Younger women with heart attacks face uncommon symptoms and higher risk of death
Woodruff Health Sciences Center | Feb. 22, 2012
Viola Vaccarino, MD, PhD (pictured), professor and chair of the Department of Epidemiology, Rollins School of Public Health and Nanette K. Wenger, MD, professor of medicine (cardiology) emeritus at Emory University School of Medicine were co-authors on the JAMA study.
Younger women who are hospitalized for heart attacks are less likely to experience typical chest pain and face a greater risk of dying compared with men the same age, report Emory researchers in a new study out this week in JAMA.
The study involved 1.4 million patients (42 percent of them women) who experienced a heart attack between 1994 and 2006 documented in the National Registry of Myocardial Infarction. While chest pain was the most common symptom of heart attack in both women (58 percent) and men (69 percent), the study revealed that women - especially those younger than 45 years - were less likely to report chest pain and discomfort. Overall, approximately 42 percent of women with a heart attack arrived at the hospital without chest pain compared with only 30.7 percent of men. Nearly 19 percent of women under 45 who had heart attacks had no chest pain in the study compared with 13 percent of men.
The findings also showed that the absence of chest pain symptoms appeared to result in a delay in diagnosis and treatment. After entering the hospital, younger men without chest pain received their first treatment with drugs to help break up clots and restore blood flow to the heart within an average of 62 minutes, compared with an average of 81 minutes for younger women without chest pain.
In addition, researchers found that 14.6 percent of women hospitalized with a heart attack died compared with 10.3 percent of men. The gender differences were most pronounced among those younger than 55 years and declined by age 75 years. Both women and men who did not experience chest pain were more likely to die in the hospital.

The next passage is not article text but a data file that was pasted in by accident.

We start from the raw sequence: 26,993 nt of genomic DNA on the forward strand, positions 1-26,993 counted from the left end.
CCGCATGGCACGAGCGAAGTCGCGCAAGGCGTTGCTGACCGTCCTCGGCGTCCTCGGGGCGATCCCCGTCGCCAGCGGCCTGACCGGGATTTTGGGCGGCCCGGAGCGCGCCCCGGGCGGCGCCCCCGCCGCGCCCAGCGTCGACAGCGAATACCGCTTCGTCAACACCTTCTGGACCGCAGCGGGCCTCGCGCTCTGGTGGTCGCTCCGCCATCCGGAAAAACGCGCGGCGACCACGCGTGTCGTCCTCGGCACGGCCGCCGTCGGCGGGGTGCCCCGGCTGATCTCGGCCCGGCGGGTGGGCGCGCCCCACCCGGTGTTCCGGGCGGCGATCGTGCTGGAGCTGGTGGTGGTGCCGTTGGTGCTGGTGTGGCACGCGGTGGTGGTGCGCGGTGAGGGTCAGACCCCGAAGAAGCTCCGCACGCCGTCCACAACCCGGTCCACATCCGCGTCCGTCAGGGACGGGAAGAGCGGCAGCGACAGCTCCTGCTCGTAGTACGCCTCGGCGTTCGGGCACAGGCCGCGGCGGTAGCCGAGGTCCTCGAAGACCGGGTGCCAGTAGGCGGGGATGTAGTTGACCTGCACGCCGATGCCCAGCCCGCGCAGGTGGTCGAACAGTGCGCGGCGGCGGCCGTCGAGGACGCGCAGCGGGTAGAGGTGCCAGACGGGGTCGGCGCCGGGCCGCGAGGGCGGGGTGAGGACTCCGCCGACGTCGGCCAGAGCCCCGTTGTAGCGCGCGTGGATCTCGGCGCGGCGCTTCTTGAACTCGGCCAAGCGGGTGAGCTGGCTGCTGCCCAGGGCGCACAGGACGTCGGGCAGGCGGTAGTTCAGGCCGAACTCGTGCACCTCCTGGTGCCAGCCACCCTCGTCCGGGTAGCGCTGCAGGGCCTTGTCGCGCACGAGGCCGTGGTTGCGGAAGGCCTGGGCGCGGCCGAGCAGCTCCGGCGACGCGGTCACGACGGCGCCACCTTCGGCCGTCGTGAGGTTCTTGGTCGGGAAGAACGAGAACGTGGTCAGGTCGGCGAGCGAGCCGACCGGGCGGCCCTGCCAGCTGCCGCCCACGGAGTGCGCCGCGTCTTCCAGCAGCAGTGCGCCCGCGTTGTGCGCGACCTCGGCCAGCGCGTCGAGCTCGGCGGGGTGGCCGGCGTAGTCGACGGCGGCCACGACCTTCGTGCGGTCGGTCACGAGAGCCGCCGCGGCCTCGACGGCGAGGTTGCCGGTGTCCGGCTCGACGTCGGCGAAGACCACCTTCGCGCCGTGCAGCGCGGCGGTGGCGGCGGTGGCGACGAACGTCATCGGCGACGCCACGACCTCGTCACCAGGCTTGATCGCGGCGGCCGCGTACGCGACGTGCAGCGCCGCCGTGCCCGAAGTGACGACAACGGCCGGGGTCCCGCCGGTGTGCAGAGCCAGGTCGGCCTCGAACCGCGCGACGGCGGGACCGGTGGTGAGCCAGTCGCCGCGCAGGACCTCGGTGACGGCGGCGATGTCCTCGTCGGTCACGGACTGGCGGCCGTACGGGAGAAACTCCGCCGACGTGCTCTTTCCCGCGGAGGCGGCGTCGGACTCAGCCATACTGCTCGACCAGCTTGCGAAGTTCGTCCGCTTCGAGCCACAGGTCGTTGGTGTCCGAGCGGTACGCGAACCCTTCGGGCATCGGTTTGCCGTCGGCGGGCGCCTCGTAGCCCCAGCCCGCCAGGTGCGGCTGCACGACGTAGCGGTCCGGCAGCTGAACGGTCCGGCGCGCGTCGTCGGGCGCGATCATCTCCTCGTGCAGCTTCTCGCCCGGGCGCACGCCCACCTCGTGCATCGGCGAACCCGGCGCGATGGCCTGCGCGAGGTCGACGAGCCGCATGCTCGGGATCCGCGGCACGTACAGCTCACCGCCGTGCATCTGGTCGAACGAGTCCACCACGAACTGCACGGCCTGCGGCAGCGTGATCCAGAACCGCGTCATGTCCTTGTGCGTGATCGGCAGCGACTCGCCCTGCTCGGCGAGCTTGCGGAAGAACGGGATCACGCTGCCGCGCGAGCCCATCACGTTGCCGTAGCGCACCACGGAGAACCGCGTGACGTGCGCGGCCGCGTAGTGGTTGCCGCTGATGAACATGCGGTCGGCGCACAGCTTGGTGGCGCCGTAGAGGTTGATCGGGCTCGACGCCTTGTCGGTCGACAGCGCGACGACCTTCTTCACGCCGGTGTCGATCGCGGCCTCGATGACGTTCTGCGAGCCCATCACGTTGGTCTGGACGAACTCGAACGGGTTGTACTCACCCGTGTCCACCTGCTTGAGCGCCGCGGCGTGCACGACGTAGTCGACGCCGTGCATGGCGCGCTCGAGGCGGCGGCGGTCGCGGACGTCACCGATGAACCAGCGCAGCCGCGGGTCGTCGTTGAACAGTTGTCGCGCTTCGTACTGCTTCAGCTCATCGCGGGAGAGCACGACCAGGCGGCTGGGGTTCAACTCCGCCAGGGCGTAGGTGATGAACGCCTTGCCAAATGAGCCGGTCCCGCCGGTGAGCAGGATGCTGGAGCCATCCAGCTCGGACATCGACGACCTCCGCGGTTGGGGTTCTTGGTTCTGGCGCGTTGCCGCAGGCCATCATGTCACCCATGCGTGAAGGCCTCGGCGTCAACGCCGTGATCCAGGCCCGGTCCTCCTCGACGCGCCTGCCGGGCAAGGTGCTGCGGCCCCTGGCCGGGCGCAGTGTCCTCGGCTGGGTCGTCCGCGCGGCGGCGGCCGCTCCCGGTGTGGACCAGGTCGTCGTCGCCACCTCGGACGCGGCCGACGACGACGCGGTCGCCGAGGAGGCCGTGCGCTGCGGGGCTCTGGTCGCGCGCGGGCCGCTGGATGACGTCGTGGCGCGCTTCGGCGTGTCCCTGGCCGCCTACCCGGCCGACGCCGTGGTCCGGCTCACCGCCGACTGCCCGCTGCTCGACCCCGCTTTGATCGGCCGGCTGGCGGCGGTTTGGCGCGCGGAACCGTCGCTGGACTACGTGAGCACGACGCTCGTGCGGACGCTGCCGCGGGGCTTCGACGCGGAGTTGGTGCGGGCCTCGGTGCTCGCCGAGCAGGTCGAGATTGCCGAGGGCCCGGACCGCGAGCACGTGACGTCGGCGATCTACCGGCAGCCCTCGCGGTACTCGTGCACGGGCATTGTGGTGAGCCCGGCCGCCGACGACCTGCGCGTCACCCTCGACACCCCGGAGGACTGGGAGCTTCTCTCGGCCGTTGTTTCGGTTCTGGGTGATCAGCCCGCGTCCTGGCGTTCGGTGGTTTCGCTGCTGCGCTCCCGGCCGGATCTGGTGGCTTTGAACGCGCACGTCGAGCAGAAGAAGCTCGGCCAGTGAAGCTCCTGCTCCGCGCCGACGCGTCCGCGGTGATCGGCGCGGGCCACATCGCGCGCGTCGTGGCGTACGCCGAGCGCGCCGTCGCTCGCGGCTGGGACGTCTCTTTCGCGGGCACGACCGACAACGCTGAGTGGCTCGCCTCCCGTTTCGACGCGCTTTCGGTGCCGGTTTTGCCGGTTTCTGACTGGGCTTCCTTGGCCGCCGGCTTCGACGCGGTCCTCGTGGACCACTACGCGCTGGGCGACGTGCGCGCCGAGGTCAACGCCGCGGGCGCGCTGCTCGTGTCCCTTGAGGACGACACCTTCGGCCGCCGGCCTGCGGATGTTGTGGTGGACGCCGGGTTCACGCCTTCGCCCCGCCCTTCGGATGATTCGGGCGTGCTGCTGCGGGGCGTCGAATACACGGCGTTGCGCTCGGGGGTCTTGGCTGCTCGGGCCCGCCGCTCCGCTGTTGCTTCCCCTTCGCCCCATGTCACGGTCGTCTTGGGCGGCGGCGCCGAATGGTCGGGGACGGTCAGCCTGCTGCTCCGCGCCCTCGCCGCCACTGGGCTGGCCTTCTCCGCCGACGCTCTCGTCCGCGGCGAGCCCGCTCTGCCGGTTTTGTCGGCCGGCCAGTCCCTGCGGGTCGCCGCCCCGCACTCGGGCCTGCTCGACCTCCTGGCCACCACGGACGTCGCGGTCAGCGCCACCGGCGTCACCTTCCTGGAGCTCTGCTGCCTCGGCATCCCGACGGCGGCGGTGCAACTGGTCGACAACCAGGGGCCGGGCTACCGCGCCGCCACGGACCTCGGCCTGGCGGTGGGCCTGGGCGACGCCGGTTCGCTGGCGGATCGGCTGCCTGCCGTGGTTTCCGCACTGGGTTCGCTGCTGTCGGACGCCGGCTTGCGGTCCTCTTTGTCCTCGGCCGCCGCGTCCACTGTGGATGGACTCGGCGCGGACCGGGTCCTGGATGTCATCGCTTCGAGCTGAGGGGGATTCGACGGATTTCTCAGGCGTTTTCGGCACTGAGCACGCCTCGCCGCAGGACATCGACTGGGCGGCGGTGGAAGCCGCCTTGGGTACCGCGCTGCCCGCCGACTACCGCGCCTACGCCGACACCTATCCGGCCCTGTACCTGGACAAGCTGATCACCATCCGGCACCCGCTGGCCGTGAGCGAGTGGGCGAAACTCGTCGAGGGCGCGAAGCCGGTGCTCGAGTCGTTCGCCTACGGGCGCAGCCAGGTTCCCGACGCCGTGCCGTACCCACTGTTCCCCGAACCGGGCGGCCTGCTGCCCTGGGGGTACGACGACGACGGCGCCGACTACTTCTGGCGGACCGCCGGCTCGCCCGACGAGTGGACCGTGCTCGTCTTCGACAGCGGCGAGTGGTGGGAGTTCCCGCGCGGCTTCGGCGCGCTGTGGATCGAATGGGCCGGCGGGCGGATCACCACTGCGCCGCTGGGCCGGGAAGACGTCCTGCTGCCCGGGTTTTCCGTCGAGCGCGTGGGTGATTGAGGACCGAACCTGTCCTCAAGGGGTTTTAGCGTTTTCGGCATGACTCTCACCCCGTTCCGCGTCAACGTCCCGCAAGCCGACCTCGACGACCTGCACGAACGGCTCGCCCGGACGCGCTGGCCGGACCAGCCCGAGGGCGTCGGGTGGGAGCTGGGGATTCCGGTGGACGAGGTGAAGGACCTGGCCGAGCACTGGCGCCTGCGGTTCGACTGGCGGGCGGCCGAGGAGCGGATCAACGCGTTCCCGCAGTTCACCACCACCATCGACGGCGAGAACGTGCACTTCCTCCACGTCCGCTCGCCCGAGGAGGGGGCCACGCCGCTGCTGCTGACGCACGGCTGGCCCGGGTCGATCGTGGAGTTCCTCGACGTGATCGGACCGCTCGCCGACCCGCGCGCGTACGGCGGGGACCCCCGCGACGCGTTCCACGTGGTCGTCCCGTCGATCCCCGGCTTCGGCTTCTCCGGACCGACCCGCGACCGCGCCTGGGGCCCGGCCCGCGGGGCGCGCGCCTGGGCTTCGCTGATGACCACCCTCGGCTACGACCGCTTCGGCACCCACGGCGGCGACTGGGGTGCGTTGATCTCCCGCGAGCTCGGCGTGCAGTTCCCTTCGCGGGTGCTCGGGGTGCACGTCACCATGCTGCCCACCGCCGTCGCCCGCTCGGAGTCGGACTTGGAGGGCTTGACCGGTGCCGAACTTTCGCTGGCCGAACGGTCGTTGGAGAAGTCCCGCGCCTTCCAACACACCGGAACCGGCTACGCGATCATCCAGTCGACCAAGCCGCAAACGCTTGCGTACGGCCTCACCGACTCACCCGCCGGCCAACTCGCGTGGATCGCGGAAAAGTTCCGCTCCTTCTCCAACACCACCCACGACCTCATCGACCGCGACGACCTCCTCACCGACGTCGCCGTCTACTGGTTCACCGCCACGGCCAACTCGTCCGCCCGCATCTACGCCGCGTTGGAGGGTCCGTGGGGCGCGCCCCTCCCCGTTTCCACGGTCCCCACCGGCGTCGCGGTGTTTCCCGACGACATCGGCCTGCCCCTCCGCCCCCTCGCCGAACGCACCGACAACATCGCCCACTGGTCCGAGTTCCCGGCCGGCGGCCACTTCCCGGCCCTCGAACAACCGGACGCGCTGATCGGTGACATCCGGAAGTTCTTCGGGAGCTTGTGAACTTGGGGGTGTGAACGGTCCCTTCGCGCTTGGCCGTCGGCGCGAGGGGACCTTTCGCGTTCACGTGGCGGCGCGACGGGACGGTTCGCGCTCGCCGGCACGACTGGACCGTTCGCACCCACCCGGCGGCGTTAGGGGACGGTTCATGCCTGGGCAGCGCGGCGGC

Dr. Nanette Wenger
Viola Vaccarino, MD, PhD, professor and chair of the Department of Epidemiology, Rollins School of Public Health and Nanette K. Wenger, MD, professor of medicine (cardiology) emeritus at Emory University School of Medicine were co-authors on the JAMA study.
“It is not always easy to recognize heart attacks, especially in younger women who are experiencing unusual symptoms like nausea, shortness of breath and discomfort in the jaw, back and shoulder,” says Wenger. “This study underscores the need for medical professionals and women, especially younger women, to pay attention to those atypical signs and seek medical attention immediately.”
Wenger says even though heart attacks are less common in women under 65, they are on the rise. Younger people should be on alert especially if they have risk factors like obesity, diabetes, smoking, family history of early heart disease, high blood pressure or high cholesterol levels.
“Heart muscle can be injured or die when deprived of oxygen during a heart attack,” says Vaccarino. “Time is of the essence, so these delays in diagnosis and treatment are critical.”
The study’s lead author was John G. Canto, MD, MSPH, director of cardiovascular prevention research and education at the Watson Clinic.